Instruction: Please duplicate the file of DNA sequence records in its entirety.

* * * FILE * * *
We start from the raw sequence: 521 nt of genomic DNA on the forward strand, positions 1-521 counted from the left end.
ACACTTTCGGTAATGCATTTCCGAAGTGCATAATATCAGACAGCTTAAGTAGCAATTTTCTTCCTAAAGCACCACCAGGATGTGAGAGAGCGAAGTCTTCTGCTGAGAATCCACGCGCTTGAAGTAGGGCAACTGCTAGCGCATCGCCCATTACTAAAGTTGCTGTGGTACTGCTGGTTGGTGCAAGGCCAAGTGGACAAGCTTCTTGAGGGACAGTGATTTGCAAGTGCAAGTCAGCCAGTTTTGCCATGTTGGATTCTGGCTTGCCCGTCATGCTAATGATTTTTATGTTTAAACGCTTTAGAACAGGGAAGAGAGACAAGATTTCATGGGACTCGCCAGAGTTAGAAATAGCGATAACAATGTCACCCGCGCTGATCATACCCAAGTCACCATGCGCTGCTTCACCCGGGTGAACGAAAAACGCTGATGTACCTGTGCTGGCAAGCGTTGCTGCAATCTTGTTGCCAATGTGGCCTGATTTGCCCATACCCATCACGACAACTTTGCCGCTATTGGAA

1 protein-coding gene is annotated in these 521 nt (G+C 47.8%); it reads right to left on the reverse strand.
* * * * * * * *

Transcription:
We start from the raw sequence: 521 nt of genomic DNA on the forward strand, positions 1-521 counted from the left end.
ACACTTTCGGTAATGCATTTCCGAAGTGCATAATATCAGACAGCTTAAGTAGCAATTTTCTTCCTAAAGCACCACCAGGATGTGAGAGAGCGAAGTCTTCTGCTGAGAATCCACGCGCTTGAAGTAGGGCAACTGCTAGCGCATCGCCCATTACTAAAGTTGCTGTGGTACTGCTGGTTGGTGCAAGGCCAAGTGGACAAGCTTCTTGAGGGACAGTGATTTGCAAGTGCAAGTCAGCCAGTTTTGCCATGTTGGATTCTGGCTTGCCCGTCATGCTAATGATTTTTATGTTTAAACGCTTTAGAACAGGGAAGAGAGACAAGATTTCATGGGACTCGCCAGAGTTAGAAATAGCGATAACAATGTCACCCGCGCTGATCATACCCAAGTCACCATGCGCTGCTTCACCCGGGTGAACGAAAAACGCTGATGTACCTGTGCTGGCAAGCGTTGCTGCAATCTTGTTGCCAATGTGGCCTGATTTGCCCATACCCATCACGACAACTTTGCCGCTATTGGAA

1 protein-coding gene is annotated in these 521 nt (G+C 47.8%); it reads right to left on the reverse strand.